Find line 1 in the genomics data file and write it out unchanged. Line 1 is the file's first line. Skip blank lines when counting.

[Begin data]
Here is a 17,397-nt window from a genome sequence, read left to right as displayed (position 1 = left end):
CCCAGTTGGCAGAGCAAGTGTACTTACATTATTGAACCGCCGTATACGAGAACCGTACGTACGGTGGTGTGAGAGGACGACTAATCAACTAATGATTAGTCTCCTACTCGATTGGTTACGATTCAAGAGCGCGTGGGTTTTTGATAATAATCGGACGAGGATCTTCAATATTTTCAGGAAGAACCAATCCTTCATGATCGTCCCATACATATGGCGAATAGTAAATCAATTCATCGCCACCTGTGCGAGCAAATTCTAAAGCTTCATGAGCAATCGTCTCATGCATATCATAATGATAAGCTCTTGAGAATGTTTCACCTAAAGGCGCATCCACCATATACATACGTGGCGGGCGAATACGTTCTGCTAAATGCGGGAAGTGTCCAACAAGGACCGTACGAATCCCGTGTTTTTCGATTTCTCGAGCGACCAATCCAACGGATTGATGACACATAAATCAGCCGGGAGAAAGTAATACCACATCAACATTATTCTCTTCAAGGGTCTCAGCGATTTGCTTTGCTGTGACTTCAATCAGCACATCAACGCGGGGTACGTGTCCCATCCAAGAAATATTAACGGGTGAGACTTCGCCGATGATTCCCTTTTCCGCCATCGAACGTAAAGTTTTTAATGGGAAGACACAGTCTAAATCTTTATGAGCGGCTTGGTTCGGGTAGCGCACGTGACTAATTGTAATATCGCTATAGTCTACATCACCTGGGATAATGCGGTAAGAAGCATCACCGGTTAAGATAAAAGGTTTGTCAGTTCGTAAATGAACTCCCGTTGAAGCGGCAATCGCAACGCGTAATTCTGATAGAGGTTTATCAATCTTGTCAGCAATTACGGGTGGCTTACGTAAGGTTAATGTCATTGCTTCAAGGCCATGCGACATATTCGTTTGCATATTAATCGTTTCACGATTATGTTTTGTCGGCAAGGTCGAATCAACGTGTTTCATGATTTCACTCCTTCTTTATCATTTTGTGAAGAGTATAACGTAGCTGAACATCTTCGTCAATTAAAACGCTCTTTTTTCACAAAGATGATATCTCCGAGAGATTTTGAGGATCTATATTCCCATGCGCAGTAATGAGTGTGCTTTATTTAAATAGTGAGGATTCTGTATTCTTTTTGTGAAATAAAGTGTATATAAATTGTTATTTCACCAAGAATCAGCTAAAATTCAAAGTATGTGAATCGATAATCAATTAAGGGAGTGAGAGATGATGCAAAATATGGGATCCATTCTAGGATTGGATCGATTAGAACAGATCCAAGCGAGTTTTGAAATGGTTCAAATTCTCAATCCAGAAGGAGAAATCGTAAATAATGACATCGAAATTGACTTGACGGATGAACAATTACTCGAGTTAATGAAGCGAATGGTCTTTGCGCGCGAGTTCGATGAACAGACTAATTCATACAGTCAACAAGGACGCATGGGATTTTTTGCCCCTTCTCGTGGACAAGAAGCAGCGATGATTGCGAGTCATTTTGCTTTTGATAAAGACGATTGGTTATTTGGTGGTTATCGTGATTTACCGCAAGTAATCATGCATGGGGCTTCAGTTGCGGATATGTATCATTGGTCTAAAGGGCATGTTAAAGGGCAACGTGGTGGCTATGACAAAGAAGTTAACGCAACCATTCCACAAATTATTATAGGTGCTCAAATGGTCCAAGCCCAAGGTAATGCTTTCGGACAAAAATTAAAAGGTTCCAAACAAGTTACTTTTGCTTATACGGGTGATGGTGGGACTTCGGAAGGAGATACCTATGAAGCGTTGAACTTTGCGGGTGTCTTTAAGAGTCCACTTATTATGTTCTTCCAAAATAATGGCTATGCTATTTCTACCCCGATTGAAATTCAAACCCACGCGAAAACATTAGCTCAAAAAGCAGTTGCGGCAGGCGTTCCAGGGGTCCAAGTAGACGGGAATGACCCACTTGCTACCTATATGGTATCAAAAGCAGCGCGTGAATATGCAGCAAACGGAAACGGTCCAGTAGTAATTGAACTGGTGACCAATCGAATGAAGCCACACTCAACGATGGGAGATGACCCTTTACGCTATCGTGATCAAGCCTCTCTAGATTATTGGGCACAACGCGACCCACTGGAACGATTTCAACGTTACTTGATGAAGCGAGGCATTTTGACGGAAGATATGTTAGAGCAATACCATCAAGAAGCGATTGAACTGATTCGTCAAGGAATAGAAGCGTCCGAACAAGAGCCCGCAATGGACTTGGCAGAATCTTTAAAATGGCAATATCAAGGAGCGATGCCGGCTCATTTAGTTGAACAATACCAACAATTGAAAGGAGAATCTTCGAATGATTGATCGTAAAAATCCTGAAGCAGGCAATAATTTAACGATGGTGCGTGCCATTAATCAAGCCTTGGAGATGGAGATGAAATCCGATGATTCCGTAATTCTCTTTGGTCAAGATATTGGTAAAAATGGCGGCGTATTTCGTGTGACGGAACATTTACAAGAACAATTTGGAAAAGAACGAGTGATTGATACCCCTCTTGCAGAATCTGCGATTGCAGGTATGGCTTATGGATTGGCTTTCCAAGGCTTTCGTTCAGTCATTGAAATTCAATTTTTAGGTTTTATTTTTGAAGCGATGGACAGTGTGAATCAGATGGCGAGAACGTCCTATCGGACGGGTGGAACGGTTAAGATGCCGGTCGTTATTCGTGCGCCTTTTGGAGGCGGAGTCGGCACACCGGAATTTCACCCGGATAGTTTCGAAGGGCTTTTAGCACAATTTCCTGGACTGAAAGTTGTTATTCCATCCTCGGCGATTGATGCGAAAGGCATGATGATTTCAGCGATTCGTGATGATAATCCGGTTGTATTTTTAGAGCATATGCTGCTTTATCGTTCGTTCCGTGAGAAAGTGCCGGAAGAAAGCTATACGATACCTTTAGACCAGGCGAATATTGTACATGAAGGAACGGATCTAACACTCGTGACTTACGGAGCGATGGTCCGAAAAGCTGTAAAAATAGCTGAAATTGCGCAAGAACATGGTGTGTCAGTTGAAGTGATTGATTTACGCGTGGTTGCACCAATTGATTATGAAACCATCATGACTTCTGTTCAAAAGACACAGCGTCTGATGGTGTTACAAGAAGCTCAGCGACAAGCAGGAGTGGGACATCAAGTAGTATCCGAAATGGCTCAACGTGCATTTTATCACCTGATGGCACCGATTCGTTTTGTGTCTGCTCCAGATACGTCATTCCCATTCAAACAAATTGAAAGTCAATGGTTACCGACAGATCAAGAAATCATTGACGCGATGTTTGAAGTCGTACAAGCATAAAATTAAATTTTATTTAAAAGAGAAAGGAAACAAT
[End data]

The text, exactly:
Here is a 17,397-nt window from a genome sequence, read left to right as displayed (position 1 = left end):